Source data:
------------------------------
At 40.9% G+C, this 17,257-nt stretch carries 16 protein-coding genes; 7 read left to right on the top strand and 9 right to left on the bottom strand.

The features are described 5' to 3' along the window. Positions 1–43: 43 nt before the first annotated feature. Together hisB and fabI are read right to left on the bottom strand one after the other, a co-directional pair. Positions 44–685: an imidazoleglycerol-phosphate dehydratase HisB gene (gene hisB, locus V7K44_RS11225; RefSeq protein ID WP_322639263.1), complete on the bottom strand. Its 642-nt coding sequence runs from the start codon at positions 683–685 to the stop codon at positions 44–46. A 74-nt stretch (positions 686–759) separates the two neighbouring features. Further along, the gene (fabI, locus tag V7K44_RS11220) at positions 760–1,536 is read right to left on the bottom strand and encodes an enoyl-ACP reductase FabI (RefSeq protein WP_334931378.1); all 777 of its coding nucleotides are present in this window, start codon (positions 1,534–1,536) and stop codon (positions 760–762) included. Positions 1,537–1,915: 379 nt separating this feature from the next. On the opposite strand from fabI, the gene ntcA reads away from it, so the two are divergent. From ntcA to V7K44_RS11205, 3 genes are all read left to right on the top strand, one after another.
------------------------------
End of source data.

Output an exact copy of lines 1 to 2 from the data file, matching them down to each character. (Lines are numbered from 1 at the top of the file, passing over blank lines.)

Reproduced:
At 40.9% G+C, this 17,257-nt stretch carries 16 protein-coding genes; 7 read left to right on the top strand and 9 right to left on the bottom strand.

The features are described 5' to 3' along the window. Positions 1–43: 43 nt before the first annotated feature. Together hisB and fabI are read right to left on the bottom strand one after the other, a co-directional pair. Positions 44–685: an imidazoleglycerol-phosphate dehydratase HisB gene (gene hisB, locus V7K44_RS11225; RefSeq protein ID WP_322639263.1), complete on the bottom strand. Its 642-nt coding sequence runs from the start codon at positions 683–685 to the stop codon at positions 44–46. A 74-nt stretch (positions 686–759) separates the two neighbouring features. Further along, the gene (fabI, locus tag V7K44_RS11220) at positions 760–1,536 is read right to left on the bottom strand and encodes an enoyl-ACP reductase FabI (RefSeq protein WP_334931378.1); all 777 of its coding nucleotides are present in this window, start codon (positions 1,534–1,536) and stop codon (positions 760–762) included. Positions 1,537–1,915: 379 nt separating this feature from the next. On the opposite strand from fabI, the gene ntcA reads away from it, so the two are divergent. From ntcA to V7K44_RS11205, 3 genes are all read left to right on the top strand, one after another.